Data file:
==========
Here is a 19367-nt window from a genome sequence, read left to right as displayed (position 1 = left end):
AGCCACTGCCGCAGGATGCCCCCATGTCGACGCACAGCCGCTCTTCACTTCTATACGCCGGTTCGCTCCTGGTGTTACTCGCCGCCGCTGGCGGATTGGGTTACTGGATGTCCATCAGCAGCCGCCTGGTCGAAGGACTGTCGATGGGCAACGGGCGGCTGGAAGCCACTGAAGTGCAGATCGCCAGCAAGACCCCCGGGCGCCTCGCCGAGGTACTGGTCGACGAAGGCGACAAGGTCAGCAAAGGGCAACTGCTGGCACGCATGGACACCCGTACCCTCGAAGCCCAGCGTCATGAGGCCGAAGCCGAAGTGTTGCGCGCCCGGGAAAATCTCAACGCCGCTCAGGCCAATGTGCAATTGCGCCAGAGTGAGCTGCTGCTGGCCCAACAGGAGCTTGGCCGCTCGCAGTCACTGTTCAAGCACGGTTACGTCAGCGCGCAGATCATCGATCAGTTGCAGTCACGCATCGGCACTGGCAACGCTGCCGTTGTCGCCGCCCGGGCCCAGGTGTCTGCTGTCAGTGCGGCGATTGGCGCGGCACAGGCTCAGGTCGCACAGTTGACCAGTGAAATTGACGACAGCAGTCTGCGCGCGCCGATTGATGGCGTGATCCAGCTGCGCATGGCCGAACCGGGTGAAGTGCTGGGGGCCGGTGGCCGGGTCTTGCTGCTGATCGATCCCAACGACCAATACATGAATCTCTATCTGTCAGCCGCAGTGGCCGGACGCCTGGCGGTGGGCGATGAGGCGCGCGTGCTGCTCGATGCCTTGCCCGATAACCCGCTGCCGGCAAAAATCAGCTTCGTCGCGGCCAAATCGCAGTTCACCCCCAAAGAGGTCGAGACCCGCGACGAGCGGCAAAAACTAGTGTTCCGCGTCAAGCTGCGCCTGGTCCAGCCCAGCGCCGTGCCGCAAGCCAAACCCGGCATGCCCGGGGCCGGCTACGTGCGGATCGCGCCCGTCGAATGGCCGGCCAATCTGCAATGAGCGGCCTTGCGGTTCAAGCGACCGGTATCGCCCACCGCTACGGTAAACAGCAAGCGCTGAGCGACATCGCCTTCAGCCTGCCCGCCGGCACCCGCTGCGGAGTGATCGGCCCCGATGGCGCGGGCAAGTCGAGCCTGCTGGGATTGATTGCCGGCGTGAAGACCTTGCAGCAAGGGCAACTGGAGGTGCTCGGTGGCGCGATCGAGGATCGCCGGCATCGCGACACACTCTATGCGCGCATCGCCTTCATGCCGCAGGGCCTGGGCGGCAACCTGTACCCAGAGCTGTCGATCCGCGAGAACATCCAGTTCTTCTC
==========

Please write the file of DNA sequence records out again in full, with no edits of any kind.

Here is a 19367-nt window from a genome sequence, read left to right as displayed (position 1 = left end):
AGCCACTGCCGCAGGATGCCCCCATGTCGACGCACAGCCGCTCTTCACTTCTATACGCCGGTTCGCTCCTGGTGTTACTCGCCGCCGCTGGCGGATTGGGTTACTGGATGTCCATCAGCAGCCGCCTGGTCGAAGGACTGTCGATGGGCAACGGGCGGCTGGAAGCCACTGAAGTGCAGATCGCCAGCAAGACCCCCGGGCGCCTCGCCGAGGTACTGGTCGACGAAGGCGACAAGGTCAGCAAAGGGCAACTGCTGGCACGCATGGACACCCGTACCCTCGAAGCCCAGCGTCATGAGGCCGAAGCCGAAGTGTTGCGCGCCCGGGAAAATCTCAACGCCGCTCAGGCCAATGTGCAATTGCGCCAGAGTGAGCTGCTGCTGGCCCAACAGGAGCTTGGCCGCTCGCAGTCACTGTTCAAGCACGGTTACGTCAGCGCGCAGATCATCGATCAGTTGCAGTCACGCATCGGCACTGGCAACGCTGCCGTTGTCGCCGCCCGGGCCCAGGTGTCTGCTGTCAGTGCGGCGATTGGCGCGGCACAGGCTCAGGTCGCACAGTTGACCAGTGAAATTGACGACAGCAGTCTGCGCGCGCCGATTGATGGCGTGATCCAGCTGCGCATGGCCGAACCGGGTGAAGTGCTGGGGGCCGGTGGCCGGGTCTTGCTGCTGATCGATCCCAACGACCAATACATGAATCTCTATCTGTCAGCCGCAGTGGCCGGACGCCTGGCGGTGGGCGATGAGGCGCGCGTGCTGCTCGATGCCTTGCCCGATAACCCGCTGCCGGCAAAAATCAGCTTCGTCGCGGCCAAATCGCAGTTCACCCCCAAAGAGGTCGAGACCCGCGACGAGCGGCAAAAACTAGTGTTCCGCGTCAAGCTGCGCCTGGTCCAGCCCAGCGCCGTGCCGCAAGCCAAACCCGGCATGCCCGGGGCCGGCTACGTGCGGATCGCGCCCGTCGAATGGCCGGCCAATCTGCAATGAGCGGCCTTGCGGTTCAAGCGACCGGTATCGCCCACCGCTACGGTAAACAGCAAGCGCTGAGCGACATCGCCTTCAGCCTGCCCGCCGGCACCCGCTGCGGAGTGATCGGCCCCGATGGCGCGGGCAAGTCGAGCCTGCTGGGATTGATTGCCGGCGTGAAGACCTTGCAGCAAGGGCAACTGGAGGTGCTCGGTGGCGCGATCGAGGATCGCCGGCATCGCGACACACTCTATGCGCGCATCGCCTTCATGCCGCAGGGCCTGGGCGGCAACCTGTACCCAGAGCTGTCGATCCGCGAGAACATCCAGTTCTTCTC